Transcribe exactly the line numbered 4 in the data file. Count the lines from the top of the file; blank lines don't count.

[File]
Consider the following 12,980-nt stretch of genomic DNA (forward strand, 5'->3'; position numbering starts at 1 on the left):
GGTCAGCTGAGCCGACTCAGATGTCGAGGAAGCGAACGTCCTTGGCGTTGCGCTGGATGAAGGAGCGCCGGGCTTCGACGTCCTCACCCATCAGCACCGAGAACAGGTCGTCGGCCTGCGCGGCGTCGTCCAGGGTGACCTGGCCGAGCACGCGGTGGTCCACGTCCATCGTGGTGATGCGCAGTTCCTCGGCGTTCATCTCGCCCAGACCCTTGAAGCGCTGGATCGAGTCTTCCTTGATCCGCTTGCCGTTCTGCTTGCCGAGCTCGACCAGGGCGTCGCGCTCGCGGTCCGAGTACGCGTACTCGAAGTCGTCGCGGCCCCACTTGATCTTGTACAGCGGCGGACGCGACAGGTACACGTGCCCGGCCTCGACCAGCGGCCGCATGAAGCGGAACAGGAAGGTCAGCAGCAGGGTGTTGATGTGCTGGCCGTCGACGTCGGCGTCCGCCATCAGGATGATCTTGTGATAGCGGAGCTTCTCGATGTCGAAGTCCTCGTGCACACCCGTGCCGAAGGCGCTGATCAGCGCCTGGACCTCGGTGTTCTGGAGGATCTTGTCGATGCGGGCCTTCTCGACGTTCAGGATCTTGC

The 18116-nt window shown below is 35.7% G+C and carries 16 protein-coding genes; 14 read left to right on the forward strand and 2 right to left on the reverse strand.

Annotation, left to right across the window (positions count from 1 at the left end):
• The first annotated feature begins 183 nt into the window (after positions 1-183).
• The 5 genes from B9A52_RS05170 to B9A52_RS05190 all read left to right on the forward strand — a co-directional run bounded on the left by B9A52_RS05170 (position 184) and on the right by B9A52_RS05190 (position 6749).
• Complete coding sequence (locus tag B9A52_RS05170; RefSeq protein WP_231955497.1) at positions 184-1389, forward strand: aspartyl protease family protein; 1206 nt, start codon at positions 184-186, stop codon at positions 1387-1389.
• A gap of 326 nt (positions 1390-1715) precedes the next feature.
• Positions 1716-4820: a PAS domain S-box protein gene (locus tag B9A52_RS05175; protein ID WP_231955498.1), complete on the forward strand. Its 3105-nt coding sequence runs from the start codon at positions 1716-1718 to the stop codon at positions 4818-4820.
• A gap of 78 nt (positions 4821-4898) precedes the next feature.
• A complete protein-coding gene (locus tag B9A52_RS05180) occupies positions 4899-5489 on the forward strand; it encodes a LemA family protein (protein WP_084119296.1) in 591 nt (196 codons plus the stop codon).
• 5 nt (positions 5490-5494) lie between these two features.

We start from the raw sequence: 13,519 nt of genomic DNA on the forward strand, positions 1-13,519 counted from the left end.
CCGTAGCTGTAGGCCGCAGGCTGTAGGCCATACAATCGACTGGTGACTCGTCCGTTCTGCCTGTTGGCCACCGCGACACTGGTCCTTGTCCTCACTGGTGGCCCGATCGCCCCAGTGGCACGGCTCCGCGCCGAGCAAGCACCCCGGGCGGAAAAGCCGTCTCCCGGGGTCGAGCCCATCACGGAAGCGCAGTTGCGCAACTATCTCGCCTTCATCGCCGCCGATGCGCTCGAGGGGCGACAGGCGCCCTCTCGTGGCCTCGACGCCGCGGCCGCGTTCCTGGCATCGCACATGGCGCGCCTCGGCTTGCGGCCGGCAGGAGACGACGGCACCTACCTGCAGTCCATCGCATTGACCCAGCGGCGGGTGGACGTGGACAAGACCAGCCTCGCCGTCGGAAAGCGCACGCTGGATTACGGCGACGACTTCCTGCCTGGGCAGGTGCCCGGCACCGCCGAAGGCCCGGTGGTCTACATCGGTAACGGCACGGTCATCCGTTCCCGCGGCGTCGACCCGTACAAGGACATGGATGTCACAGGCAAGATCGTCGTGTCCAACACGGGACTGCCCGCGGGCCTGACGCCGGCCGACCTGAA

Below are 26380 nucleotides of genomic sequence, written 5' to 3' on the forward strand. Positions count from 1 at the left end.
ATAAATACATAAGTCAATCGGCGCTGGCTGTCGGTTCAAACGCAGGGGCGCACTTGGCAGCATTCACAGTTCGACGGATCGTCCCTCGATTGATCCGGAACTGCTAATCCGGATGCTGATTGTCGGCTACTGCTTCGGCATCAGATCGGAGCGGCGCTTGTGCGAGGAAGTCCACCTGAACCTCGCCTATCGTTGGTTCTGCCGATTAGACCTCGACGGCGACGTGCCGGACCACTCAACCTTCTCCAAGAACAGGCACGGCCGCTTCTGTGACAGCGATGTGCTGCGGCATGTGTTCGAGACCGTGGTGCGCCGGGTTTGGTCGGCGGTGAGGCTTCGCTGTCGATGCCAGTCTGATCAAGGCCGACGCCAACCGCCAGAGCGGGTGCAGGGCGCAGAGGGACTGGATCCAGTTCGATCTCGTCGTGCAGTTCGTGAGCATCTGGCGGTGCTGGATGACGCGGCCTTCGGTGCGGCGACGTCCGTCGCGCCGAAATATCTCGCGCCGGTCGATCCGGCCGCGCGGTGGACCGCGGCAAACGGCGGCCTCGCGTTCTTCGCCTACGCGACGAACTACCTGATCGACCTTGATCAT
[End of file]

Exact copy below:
Annotation, left to right across the window (positions count from 1 at the left end):